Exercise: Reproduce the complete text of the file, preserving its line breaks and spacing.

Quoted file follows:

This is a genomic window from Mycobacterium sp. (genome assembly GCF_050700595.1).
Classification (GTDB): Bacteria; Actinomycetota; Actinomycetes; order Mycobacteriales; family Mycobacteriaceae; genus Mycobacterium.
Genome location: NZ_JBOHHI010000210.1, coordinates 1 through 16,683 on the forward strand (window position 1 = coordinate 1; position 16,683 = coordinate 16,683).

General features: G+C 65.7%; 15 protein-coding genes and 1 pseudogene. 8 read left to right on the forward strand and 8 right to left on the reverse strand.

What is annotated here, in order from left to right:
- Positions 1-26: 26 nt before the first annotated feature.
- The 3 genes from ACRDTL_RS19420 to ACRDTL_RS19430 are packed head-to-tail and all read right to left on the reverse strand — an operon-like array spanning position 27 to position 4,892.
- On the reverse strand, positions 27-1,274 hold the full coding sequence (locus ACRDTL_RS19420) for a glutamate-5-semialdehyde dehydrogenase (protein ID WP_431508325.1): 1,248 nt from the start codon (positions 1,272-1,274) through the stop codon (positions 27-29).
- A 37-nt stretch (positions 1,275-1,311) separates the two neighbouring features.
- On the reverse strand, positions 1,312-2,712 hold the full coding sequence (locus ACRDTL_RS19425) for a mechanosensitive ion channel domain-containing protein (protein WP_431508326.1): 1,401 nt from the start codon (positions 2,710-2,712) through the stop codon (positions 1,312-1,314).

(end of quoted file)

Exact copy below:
This is a genomic window from Mycobacterium sp. (genome assembly GCF_050700595.1).
Classification (GTDB): Bacteria; Actinomycetota; Actinomycetes; order Mycobacteriales; family Mycobacteriaceae; genus Mycobacterium.
Genome location: NZ_JBOHHI010000210.1, coordinates 1 through 16,683 on the forward strand (window position 1 = coordinate 1; position 16,683 = coordinate 16,683).

General features: G+C 65.7%; 15 protein-coding genes and 1 pseudogene. 8 read left to right on the forward strand and 8 right to left on the reverse strand.

What is annotated here, in order from left to right:
- Positions 1-26: 26 nt before the first annotated feature.
- The 3 genes from ACRDTL_RS19420 to ACRDTL_RS19430 are packed head-to-tail and all read right to left on the reverse strand — an operon-like array spanning position 27 to position 4,892.
- On the reverse strand, positions 27-1,274 hold the full coding sequence (locus ACRDTL_RS19420) for a glutamate-5-semialdehyde dehydrogenase (protein ID WP_431508325.1): 1,248 nt from the start codon (positions 1,272-1,274) through the stop codon (positions 27-29).
- A 37-nt stretch (positions 1,275-1,311) separates the two neighbouring features.
- On the reverse strand, positions 1,312-2,712 hold the full coding sequence (locus ACRDTL_RS19425) for a mechanosensitive ion channel domain-containing protein (protein WP_431508326.1): 1,401 nt from the start codon (positions 2,710-2,712) through the stop codon (positions 1,312-1,314).